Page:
The WasteWatcher: The Staff Blog of Citizens Against Government Waste

FCC Moves Headlong into Free Data Investigation

The WasteWatcher is the staff blog of Citizens Against Government Waste (CAGW) and the Council for Citizens Against Government Waste (CCAGW). For questions, contact blog@cagw.org.


In the latest net neutrality salvo, the Federal Communications Commission’s (FCC) Wireless Bureau has upped the ante on its investigation into free data plans offered by wireless providers on December 1, 2016.  At the core of the investigation is whether free data services offered to consumers violate net neutrality rules. 

The investigation has been ongoing since May 24, 2016, when net neutrality proponents demanded that the FCC review zero-rating or free data plans aimed at providing consumers with the abillity to view digital content without counting towards their plan data caps, to determine if these services violated the 2015 Open Internet Order (OIO).

While the investigation is ongoing, there are benefits to consumers receiving services that are not applied to their plan data limits.  According to a May 8, 2016 report by the Multicultural Media, Telecom and Internet Council (MMTC), zero-rating is “poised to play a key role in helping to close the digital divide by addressing cost concerns and strengthening the value proposition offered to skeptical non-users, two key considerations for the millions of Americans who remain offline.”   

The timing of the increased scrutiny of zero-rating or free data plans is also suspect, given that Congressional leadership has requested the FCC to avoid controversial actions during the last few months of the current administration.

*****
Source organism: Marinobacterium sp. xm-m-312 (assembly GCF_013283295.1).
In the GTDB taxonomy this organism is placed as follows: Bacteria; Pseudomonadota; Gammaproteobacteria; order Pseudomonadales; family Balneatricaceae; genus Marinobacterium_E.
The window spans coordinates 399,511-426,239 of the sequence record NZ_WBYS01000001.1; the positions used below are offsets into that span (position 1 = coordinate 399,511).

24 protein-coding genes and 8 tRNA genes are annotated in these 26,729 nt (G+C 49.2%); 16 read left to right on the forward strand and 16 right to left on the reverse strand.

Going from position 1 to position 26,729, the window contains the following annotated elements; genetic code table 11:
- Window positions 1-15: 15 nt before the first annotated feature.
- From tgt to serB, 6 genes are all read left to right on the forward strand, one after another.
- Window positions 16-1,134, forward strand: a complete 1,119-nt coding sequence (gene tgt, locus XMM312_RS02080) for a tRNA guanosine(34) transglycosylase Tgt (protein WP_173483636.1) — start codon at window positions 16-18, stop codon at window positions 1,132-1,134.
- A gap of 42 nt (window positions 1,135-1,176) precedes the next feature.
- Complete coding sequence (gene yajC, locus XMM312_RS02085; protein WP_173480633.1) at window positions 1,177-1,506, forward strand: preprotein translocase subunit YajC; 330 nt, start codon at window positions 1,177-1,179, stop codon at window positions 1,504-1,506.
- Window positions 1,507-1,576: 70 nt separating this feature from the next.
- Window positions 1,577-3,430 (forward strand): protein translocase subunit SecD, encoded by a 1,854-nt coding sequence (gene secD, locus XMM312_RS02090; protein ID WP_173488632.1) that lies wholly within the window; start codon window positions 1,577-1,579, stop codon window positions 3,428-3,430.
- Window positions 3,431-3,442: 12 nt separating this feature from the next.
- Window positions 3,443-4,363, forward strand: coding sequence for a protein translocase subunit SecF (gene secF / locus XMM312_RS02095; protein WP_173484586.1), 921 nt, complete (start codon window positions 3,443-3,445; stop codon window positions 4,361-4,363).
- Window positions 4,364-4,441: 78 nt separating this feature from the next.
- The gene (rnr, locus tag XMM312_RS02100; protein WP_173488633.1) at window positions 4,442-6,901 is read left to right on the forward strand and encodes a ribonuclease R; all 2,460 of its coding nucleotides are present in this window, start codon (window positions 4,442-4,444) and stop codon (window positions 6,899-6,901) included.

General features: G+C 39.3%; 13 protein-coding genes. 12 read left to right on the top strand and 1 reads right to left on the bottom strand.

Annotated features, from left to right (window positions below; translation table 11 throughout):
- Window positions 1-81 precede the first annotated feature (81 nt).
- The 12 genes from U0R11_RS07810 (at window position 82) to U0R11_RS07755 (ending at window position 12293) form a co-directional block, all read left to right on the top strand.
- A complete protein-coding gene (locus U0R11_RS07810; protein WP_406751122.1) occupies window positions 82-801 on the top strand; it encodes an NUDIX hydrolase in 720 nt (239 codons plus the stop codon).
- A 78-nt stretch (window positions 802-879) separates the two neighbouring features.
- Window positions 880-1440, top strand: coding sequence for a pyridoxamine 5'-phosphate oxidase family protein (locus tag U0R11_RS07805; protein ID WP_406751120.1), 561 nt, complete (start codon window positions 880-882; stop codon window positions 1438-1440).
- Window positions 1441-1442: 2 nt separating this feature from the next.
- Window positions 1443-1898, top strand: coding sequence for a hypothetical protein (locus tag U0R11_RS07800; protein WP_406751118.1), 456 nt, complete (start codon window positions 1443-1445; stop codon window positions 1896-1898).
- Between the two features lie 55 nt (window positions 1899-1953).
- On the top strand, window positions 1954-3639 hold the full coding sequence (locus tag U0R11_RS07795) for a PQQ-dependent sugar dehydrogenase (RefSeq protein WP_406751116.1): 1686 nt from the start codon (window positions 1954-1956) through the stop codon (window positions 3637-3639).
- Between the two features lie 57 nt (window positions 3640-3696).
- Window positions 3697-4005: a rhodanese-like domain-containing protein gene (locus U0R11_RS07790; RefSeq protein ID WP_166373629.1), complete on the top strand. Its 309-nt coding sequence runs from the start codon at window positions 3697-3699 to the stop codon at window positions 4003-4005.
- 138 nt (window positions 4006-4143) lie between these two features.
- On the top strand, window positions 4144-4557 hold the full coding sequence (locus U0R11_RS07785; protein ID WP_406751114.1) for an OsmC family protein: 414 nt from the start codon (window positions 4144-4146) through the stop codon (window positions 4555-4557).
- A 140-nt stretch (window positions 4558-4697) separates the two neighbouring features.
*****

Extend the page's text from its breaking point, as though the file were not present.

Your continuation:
As noted by FCC Commissioner Michael O’Rielly, “In light of the multiple directives we have received from Congress to avoid directing attention and resources to complex or controversial matters, the staff of the Wireless Telecommunications Bureau is inappropriately pressing forward and escalating its investigation of certain providers’ zero-rated video services.  It would be difficult to come up with a better example of a complex, controversial policy at the current Commission than this attempt to intimidate providers in order to shut down popular offerings to consumers.”

His colleague, Commissioner Ajit Pai added, “This end-run around Congress’s clear instruction is sad – and pointless.  For any unilateral action taken by the Wireless Telecommunications Bureau at the Chairman’s direction in the next 49 days can be quickly undone by that same bureau after January 20, 2017.”

This investigation is among the reasons that Congress and the incoming administration must review and modernize the Communications Act.  When the law was originally enacted, and throughout the subsequent amendments, lawmakers did not envision the communications methods now in use.  Subsequently, existing law is ill-equipped to respond to the rapidly changing communications ecosystem of today and into the future, and must be revamped.   

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